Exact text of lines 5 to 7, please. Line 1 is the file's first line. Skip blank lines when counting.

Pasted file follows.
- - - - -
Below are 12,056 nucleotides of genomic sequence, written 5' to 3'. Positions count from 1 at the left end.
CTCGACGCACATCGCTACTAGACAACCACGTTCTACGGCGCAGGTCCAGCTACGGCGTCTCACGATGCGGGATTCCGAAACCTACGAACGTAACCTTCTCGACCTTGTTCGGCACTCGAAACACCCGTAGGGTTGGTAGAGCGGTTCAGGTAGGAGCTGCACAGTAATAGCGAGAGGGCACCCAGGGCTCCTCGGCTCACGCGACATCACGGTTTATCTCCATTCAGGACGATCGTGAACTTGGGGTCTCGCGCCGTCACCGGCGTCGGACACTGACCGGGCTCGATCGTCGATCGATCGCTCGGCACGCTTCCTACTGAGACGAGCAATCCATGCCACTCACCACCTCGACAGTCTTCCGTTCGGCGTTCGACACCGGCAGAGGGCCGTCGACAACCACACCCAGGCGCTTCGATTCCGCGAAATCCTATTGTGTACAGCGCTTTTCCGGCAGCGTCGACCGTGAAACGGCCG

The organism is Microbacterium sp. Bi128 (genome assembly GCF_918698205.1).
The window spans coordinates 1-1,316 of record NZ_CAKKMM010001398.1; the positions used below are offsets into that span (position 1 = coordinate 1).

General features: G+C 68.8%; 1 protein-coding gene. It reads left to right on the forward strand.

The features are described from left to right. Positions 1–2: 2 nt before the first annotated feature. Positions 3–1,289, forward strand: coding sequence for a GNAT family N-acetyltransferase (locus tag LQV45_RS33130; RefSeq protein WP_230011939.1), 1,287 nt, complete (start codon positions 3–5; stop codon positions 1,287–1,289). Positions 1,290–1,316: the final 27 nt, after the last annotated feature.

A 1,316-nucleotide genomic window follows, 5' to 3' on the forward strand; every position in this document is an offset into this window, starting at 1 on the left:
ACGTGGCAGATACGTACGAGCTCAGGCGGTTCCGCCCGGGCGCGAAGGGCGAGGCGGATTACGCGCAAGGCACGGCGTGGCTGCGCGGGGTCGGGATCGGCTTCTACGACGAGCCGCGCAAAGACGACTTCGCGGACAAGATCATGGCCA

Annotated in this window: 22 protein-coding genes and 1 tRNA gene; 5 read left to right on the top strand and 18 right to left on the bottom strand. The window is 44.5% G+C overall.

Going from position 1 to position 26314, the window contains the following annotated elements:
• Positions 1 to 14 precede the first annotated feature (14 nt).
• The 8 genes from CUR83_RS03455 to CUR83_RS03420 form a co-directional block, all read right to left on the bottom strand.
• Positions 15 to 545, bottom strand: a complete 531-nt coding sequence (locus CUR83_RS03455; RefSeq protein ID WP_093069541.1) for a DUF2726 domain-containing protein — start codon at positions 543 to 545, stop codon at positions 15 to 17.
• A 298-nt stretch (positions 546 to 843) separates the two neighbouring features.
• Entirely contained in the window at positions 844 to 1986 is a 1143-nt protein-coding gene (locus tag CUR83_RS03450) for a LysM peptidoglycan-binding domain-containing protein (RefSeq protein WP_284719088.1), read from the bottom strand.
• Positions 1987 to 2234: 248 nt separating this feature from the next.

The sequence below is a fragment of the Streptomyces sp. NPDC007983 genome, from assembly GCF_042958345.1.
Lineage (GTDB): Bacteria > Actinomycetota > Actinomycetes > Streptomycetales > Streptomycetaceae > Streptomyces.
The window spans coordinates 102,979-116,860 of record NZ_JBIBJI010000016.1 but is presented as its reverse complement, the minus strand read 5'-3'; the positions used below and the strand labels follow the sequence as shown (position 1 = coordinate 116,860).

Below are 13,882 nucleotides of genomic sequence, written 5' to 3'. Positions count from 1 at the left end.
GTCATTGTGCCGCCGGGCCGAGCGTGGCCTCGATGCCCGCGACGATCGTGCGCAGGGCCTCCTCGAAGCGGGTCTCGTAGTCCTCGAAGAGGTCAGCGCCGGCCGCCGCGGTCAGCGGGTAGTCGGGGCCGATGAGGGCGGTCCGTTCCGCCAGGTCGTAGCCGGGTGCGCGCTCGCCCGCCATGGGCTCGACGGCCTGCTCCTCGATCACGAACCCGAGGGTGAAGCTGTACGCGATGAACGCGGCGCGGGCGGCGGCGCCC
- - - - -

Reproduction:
General features: G+C 68.8%; 1 protein-coding gene. It reads left to right on the forward strand.

The features are described from left to right. Positions 1–2: 2 nt before the first annotated feature. Positions 3–1,289, forward strand: coding sequence for a GNAT family N-acetyltransferase (locus tag LQV45_RS33130; RefSeq protein WP_230011939.1), 1,287 nt, complete (start codon positions 3–5; stop codon positions 1,287–1,289). Positions 1,290–1,316: the final 27 nt, after the last annotated feature.

A 1,316-nucleotide genomic window follows, 5' to 3' on the forward strand; every position in this document is an offset into this window, starting at 1 on the left: